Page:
Along the way, after having experienced both of these incredible benefits, I received some very extensive practice in public speaking and articulation, which admittedly was directed towards this device, but at the same time was also directed towards everyone who was capable of hearing me within a certain range. This in and of itself has been truly incredible, and the process of writing this piece has been a wonderful practice session. If it is not clear to those out there who haven’t used this before, I truly consider this to be a transformative technology, and one that has catalyzed a sea change within my own personal life.
ChatGPT continues to hold the throne, of course, for technologies that have enabled the possibility of seemingly reasoning, AI systems that are capable of creating outputs that shock us and that, even now, I am continually learning from. In fact, it even houses the technology that has made it possible for me to make use of what I am making use of at the moment, possibly training its systems on the type of communication that I have chosen to initiate. Perhaps OpenAI’s engineers will keep track of this entire speech or conversation that I have initiated and that have in turn released onto their servers, but that for me is not ultimately a matter of concern, because I do believe in the idea that if one’s thoughts are sound and otherwise valuable, that they should be shared with the world anyway. As a matter of individual and collective responsibility, whether these thoughts are, of course, worthwhile, desirable, and may lead to a causal and beneficial impact upon the world, of course, is a matter of contention somehow or another. But one that I believe is being continually refined and created through the development of these technologies themselves. Of course, a person should repose self-awareness in the extent to which they truly are able to contribute, and should not overstate or over-inflate the extent of their capabilities. For what I can say, however, is that it feels a tremendous privilege to live in this day and age, and to be able to make use of something that has had such a profound impact on our ability to interact, to utilise our cognition, and to create in turn. It may seem like something trivial or otherwise small in the grand scheme of things, but this for me has been truly profound, and it is one of the many things that I cite and will continue to cite as my rationale for undertaking a journey of constant self-improvement as I move forward into the future.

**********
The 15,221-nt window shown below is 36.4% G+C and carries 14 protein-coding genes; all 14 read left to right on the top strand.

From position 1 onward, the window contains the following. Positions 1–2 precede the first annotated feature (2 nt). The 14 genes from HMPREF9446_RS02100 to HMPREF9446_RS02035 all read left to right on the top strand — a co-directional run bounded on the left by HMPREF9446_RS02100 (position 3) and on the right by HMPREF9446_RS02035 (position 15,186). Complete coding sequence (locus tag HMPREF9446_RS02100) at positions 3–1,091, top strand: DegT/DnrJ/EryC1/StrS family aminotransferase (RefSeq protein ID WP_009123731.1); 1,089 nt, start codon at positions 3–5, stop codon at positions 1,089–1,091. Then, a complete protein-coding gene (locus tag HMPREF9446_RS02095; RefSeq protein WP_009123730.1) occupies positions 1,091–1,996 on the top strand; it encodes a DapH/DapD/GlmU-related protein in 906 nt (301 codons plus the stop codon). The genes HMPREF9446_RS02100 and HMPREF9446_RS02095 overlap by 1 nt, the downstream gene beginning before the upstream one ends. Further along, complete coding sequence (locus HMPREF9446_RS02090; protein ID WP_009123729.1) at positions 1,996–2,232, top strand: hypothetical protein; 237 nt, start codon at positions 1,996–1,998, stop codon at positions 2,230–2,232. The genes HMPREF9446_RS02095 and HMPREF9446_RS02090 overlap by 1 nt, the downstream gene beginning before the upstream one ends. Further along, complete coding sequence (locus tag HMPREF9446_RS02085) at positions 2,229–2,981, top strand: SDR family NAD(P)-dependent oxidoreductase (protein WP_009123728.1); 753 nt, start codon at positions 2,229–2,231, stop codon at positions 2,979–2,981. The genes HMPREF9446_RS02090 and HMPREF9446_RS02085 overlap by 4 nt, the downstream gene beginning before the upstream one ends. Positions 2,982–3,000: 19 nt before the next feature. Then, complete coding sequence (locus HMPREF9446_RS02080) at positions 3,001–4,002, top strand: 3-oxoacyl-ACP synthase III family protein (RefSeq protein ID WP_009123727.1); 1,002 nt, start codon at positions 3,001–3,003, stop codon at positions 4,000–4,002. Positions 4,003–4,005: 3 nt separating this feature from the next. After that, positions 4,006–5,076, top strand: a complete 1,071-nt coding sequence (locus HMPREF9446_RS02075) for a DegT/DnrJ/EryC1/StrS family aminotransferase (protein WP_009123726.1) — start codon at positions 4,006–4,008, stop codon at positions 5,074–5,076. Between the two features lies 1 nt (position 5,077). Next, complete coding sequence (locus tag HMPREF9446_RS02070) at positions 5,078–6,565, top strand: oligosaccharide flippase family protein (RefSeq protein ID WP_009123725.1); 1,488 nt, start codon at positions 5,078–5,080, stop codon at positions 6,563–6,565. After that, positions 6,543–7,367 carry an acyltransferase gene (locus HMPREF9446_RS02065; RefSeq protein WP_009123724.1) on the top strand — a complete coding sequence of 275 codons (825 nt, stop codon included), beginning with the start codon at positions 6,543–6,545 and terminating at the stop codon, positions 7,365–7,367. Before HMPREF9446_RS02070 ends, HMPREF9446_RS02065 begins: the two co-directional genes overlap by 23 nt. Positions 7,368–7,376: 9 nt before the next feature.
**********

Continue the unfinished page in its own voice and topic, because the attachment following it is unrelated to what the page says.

Thank you for reading (or was it listening?) and I will see you in the next piece.